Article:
Exercise fuels mental activity, so if you find yourself in a study rut, MSU’s fitness center offers a wonderful way to rid yourself of excess energy and give your noggin a rest. With so many activities to choose from, such as a climbing wall, racquetball, ping pong, basketball courts, a swimming pool, exercise machines, and more, both workout junkies and those less inclined towards intense exercise (myself included) will find something that suits their fancy.

Museum of the Rockies

A study break does not always mean a break from learning. Be sure to check out the new Taylor Planetarium at the Museum of the Rockies. With state-of-the-art technology, the recently renovated Planetarium brings their celestial productions to a higher level. You can also visit rotating exhibits such as the current Rainforest Adventure (through May 5), or enjoy old favorites, like the Siebel Dinosaur Complex. 

Hike Peets Hill
As spring rolls around, it becomes more and more difficult to remain inside and attempt to put a dent in the schoolwork load. So, why should you? Bozeman offers a variety of quick hikes and trails in town! Just a quick walk off-campus, hiking Peets Hill presents an easy little jaunt and rewards hikers a beautiful view of Bozeman. Drop the books and enjoy the teasing sunny spring days Bozeman sporadically provides. The directions are easy enough; continue east on Grant (in front of the SUB) until you reach the trailhead located at Grant and Willson.

Bug Appetit!

by Brian Varner

Most of us would only consider eating insects in two scenarios:lost  in the woods and starving to death, or rip-roaring drunk and on a dare. But as our culture becomes increasingly aware of the damage caused by commercial food production, we’re constantly challenged to seek out sustenance that’s produced more responsibly and closer to home.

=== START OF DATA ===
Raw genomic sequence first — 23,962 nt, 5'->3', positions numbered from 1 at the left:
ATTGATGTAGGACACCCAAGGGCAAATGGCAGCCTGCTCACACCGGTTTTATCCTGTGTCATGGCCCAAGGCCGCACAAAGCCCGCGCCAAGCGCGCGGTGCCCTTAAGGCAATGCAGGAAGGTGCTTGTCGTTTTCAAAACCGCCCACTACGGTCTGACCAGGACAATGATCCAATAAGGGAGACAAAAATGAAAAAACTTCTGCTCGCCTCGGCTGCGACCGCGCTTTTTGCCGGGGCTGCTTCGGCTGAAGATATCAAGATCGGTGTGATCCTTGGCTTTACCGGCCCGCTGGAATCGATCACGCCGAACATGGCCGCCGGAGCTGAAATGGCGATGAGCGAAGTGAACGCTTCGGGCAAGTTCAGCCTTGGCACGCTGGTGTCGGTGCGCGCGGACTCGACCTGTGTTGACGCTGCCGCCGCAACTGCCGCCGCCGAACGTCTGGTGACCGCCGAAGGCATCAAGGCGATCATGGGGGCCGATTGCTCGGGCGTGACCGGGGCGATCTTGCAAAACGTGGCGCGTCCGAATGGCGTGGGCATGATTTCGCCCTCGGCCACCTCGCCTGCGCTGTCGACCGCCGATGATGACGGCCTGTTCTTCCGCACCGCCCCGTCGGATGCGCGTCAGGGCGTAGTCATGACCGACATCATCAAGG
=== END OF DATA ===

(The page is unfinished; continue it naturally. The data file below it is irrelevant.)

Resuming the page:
And if good taste, nutritional value, and ecological sustainability are among the primary considerations of your food selections, the source may be all around you.

At MSU’s 25th annual Bug Buffet last week, informative presentations accompanied by samples of locally produced honey demonstrated the crucial role and benefits of bees, while MSU Catering Services presented appetizers, entrees, and desserts offering varying degrees of indulgence to the adventurous eaters in attendance.

The Galleria Cocktail (pictured at left), featuring “land shrimp”—which have more protein, calcium, iron, zinc, thiamine,  and riboflavin per serving than beef rib roast—was a particularly eye-catching option, and the well-received quesadillas, stir fry, fritters, and desserts made less conspicuous use of insect ingredients.

“I wouldn’t know what I was eating,” said one surprised diner. “It tastes really good.” This unexpected approval was the general consensus by all those in attendance.

For more information about edible insects, visit

Bozeman-Area Careers